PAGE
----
The news from long-suffering biotech Rigel Pharmaceuticals (Nasdaq:RIGL) just continues to get worse. Rigel has already seen AstraZeneca (NYSE: AZN) return the rights to R788, its Syk kinase inhibitor for rheumatoid arthritis, and with Monday's announcement of the failure of R343 in allergic asthma, it's worth asking whether there's any real value left in the company's Syk inhibitor program. Although the company still has a couple of clinical trials ongoing, as well as $250 million in cash, these shares are looking more and more like a spin of the roulette wheel than any sort of real investment opportunity.
 
Another Syk Failure
Seeing as Rigel's market cap was less than $320 million on Friday, it's difficult to say that the Street had robust expectations for Rigel's Phase II allergic asthma drug R343. While allergic asthma (of varying degrees of severity) affects an estimated 10 million people in the U.S., it's a moot point now as the drug failed to meet both primary and secondary endpoints, leading management to terminate the program. 

SEE: Will Immunotheraphy Disrupt The Oncology Market?

What's Next?
With R343 off the table, attention now shifts to R333, a topical JAK3/Syk inhibitor in a Phase II trial for the treatment of discoid lupus. Discoid lupus is a chronic skin condition that causes inflammation, sores, and scarring of the skin – particularly on the face, ears, and scalp. The musician Seal suffered from this condition earlier in his life, and while it appears to be in remission now it caused significant facial scarring and hair loss.
 
The market potential of an effective treatment for discoid lupus is likely worthwhile, as there are more than 50,000 people in the U.S. estimated to have this condition. That potential may be moot, though, as the company's failures thus far in developing effective Syk inhibitors raises the question of whether they really have a firm understanding of the relevant mechanism(s) of action and the resulting ability to design effective drugs.
 
Rigel also has R348 in clinical development as a treatment for dry eye. Given how difficult this condition is to treat, Allergan's (NYSE:AGN) Restasis is the only approved drug specifically targeting this indication, R348 has to be considered a long-shot at best.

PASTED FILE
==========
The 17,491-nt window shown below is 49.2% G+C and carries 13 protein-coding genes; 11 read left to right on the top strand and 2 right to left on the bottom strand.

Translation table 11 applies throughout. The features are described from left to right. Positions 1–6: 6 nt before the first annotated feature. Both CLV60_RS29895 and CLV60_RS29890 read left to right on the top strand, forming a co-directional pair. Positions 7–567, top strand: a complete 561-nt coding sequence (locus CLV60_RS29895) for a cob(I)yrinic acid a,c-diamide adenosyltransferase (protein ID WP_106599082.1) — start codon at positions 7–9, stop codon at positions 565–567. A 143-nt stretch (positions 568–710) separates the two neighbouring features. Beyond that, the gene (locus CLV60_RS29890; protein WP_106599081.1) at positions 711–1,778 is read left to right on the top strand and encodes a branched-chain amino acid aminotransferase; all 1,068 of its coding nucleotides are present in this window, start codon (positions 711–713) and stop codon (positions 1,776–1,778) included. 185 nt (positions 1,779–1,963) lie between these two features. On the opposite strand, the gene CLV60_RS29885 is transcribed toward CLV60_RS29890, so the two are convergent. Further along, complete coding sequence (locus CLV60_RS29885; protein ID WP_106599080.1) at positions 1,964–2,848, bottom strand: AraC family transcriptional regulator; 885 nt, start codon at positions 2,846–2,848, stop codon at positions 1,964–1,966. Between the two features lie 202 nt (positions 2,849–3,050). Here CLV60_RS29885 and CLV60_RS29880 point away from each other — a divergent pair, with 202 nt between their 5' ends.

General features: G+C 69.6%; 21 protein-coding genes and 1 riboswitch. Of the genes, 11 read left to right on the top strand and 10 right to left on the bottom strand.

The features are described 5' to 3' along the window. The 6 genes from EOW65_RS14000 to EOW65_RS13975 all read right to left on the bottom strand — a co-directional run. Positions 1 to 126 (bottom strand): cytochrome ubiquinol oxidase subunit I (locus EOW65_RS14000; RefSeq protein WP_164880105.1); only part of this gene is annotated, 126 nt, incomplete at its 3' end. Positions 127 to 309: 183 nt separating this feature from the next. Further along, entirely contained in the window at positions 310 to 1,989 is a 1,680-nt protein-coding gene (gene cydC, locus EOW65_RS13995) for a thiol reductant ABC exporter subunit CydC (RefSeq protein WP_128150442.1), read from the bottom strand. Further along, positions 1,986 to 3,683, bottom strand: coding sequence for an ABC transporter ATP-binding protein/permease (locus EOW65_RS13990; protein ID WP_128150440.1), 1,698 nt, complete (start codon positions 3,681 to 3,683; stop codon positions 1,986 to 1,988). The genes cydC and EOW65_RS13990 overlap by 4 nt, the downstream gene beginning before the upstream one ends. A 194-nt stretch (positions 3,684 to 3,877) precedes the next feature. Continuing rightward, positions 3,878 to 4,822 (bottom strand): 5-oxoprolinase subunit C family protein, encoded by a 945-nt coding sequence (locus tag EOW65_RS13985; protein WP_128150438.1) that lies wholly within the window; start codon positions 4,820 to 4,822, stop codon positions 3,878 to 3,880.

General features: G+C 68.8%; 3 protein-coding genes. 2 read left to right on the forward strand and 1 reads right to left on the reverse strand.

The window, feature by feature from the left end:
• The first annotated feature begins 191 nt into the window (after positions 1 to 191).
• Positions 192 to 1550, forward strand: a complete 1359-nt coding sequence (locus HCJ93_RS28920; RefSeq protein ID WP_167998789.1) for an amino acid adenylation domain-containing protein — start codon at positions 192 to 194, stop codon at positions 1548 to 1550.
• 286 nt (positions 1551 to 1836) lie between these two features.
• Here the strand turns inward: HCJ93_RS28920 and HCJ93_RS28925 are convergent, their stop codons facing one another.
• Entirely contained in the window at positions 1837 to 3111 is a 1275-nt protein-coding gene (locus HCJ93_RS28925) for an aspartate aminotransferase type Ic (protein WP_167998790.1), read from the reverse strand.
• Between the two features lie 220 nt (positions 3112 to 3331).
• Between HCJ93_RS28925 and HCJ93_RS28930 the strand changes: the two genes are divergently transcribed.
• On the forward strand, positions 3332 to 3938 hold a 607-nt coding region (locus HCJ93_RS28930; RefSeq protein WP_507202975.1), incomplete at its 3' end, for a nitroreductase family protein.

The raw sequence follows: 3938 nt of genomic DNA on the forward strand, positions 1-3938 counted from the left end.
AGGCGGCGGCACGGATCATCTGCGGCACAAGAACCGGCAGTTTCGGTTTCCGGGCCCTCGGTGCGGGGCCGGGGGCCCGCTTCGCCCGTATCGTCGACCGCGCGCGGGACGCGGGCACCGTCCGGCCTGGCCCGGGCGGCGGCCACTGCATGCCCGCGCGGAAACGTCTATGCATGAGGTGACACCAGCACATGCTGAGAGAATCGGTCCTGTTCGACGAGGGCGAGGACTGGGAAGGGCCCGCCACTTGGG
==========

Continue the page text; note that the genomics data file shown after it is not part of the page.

Still Awaiting Word On R788
Rigel has yet to make a final determination of its plans for R788 (aka fostamatinib), the oral Syk kinse inhibitor it has explored for the treatment of rheumatoid arthritis. After a largely disappointing clinical development history, AstraZeneca opted to return this drug to Rigel and walk away from the partnership.
 
Although R788 has shown some signs of efficacy, and could theoretically have a role in patients who fail DMARD therapy, I think you have to consider AstraZeneca's own desperation for growth when evaluating the potential of R788 – if there were any serious, credible market opportunity for R788, I highly doubt AstraZeneca would have abandoned it. That said, Rigel could still elect to try to submit an NDA, at which point the company would still need to find a marketing partner for a drug whose clinical data package suggests that a major marketing effort would be needed to generate meaningful sales.
 
The Bottom Line
Rigel shares are trading at about 15% to 20% above cash value per share, and I think that's a fair price considering the circumstances. The company has yet to demonstrate that it has a commercially viable product candidate in its pipeline, and pursuing a Phase III study for either discoid lupus or dry eye could well consume half (or more) of the current cash balance. Given the paucity of data on either of those drugs, buying Rigel today is basically just a nearly blind bet on one or both of those Phase II trials delivering positive data. That's gambling, not investing, and I don't see a compelling reason to bother with Rigel shares today.
 
Disclosure – At the time of writing, the author did not own shares of any company mentioned in this article.

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